November is a month in which our thoughts turn to food. But how many of us bother to think about where our food comes from and how it is produced? And how many of us ponder how or even whether it's even possible to obtain healthy food in sustainable, responsible and environmentally conscious ways? We will learn about these things by reading and discussing Animal, Vegetable, Miracle: A Year of Food Life by Barbara Kingsolver.
Hang on for the ride: with characteristic poetry and pluck, Barbara Kingsolver and her family sweep readers along on their journey away from the industrial-food pipeline to a rural life in which they vow to buy only food raised in their own neighborhood, grow it themselves, or learn to live without it. Their good-humored search yields surprising discoveries about turkey sex life and overly zealous zucchini plants, en route to a food culture that's better for the neighborhood and also better on the table.
Part memoir, part journalistic investigation, Animal, Vegetable, Miracle makes a passionate case for putting the kitchen back at the center of family life, and diversified farms at the center of the American diet.
What does this book have to do with humanism? Well, it touches upon many topics of interest to humanists, such as environmentalism, sustainability, community, family, evolution, helping others, anti-corporatism and empowering people.
Please join us for a delicious brunch and an interesting discussion of this fascinating book.
About Barbara Kingsolver
Barbara Kingsolver was born in 1955 in Annapolis, Maryland, and grew up in rural Kentucky. She counts among her most important early influences: the Bookmobile, a large family vegetable garden, the surrounding fields and woods, and parents who were tolerant of nature study but intolerant of TV.
After high school graduation she left Kentucky to enter DePauw University on a piano scholarship. She transferred from the music school to the college of liberal arts because of her desire to study practically everything, and graduated with a degree in biology. She spent the late 1970's in Greece, France and England seeking her fortune, but had not found it by the time her work visa expired in 1979. She then moved to Tucson, Arizona, out of curiosity to see the American southwest, and eventually pursued graduate studies in evolutionary biology at the University of Arizona. After graduate school she worked as a scientific writer for the University of Arizona before becoming a freelance journalist.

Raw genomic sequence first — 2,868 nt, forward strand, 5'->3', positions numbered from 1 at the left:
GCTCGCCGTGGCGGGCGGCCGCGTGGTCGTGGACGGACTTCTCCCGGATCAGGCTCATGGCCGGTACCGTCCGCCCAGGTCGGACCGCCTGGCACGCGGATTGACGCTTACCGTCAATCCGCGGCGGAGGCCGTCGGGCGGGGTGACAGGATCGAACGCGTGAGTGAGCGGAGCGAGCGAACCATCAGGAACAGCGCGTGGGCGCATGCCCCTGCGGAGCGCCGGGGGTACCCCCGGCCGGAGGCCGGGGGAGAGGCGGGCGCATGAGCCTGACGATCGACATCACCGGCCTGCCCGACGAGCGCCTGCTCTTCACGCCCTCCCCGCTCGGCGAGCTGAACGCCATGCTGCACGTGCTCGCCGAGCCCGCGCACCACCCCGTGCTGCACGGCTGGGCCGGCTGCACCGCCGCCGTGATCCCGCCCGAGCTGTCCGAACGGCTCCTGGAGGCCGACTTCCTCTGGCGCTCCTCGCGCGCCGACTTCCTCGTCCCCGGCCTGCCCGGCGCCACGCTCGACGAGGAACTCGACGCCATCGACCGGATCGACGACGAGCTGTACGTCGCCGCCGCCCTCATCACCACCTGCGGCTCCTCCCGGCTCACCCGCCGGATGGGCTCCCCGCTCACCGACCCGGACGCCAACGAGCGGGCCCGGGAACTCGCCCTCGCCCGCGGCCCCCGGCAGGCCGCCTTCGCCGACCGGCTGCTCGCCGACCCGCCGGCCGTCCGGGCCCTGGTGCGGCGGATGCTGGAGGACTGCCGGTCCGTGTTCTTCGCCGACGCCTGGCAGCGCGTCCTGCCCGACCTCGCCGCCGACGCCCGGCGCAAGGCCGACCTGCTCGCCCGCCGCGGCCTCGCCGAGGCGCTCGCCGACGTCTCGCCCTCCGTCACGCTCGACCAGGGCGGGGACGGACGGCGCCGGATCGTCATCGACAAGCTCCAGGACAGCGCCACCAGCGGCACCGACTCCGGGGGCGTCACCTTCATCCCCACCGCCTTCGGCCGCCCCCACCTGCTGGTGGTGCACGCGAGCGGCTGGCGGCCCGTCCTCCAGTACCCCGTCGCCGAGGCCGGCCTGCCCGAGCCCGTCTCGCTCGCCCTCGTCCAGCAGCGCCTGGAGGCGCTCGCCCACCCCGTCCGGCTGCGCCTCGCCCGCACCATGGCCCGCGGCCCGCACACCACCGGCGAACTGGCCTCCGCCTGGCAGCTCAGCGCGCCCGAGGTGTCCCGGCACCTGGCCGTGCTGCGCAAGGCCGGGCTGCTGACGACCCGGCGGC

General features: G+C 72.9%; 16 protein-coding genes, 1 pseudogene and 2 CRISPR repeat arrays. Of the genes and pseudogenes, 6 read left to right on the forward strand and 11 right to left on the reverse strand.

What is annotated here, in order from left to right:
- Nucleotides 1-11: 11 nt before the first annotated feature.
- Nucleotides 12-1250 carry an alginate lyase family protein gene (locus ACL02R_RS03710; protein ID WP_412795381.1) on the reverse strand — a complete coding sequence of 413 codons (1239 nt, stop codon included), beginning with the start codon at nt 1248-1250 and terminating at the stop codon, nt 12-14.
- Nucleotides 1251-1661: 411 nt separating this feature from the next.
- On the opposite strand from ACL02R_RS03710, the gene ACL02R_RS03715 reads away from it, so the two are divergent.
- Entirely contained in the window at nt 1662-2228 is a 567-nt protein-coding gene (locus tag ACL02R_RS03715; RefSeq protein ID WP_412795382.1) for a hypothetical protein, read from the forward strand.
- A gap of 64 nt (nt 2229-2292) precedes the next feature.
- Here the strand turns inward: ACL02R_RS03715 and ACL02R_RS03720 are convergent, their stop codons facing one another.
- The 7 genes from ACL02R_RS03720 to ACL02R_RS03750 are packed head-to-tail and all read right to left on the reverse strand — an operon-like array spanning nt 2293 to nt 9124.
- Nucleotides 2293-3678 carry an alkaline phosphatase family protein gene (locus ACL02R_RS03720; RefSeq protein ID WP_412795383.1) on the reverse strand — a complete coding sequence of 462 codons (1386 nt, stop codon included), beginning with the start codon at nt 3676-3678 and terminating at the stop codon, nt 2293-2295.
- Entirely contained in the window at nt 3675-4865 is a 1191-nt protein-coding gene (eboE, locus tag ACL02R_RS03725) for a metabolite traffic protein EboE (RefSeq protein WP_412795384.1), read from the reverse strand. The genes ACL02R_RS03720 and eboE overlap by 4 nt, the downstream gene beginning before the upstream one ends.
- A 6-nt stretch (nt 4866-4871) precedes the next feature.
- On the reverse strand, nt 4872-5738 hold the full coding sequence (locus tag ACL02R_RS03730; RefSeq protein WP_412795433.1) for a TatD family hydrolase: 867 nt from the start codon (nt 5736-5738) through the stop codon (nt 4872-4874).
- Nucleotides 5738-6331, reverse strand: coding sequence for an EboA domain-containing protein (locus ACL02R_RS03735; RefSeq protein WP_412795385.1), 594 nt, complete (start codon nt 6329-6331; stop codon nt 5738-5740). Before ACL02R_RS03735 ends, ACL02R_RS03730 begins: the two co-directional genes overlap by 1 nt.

Kingsolver's short fiction and poetry began to be published during the mid-1980's, along with the articles she wrote regularly for regional and national periodicals. She wrote her first novel, The Bean Trees, entirely at night, in the abundant free time made available by chronic insomnia during pregnancy. Completed just before the birth of her first child, in March 1987, the novel was published by Harper Collins the following year with a modest first printing. Widespread critical acclaim and word-of-mouth support have kept the book continuously in print since then. The Bean Trees has now been adopted into the core curriculum of high school and college literature classes across the U.S., and has been translated into more than a dozen languages.
She has written eleven more books since then, including the novels Animal Dreams , Pigs in Heaven, The Poisonwood Bible, and Prodigal Summer ; a collection of short stories (Homeland ); poetry (Another America ); an oral history (Holding the Line ); two essay collections (High Tide in Tucson, Small Wonder ); a prose-poetry text accompanying the photography of Annie Griffiths Belt (Last Stand ); and most recently, her first full-length narrative non-fiction, Animal, Vegetable, Miracle. She has contributed to dozens of literary anthologies, and her reviews and articles have appeared in most major U.S. newspapers and magazines. Her books have earned major literary awards at home and abroad, and in 2000 she received the National Humanities Medal, our nation's highest honor for service through the arts.
In 1997 Barbara established the Bellwether Prize, awarded in even-numbered years to a first novel that exemplifies outstanding literary quality and a commitment to literature as a tool for social change.
Barbara is the mother of two daughters, Camille and Lily, and is married to Steven Hopp, a professor of environmental sciences. In 2004, after more than 25 years in Tucson, Arizona, Barbara left the southwest to return to her native terrain. She now lives with her family on a farm in southwestern Virginia where they raise free-range chickens, turkeys, Icelandic sheep, and an enormous vegetable garden.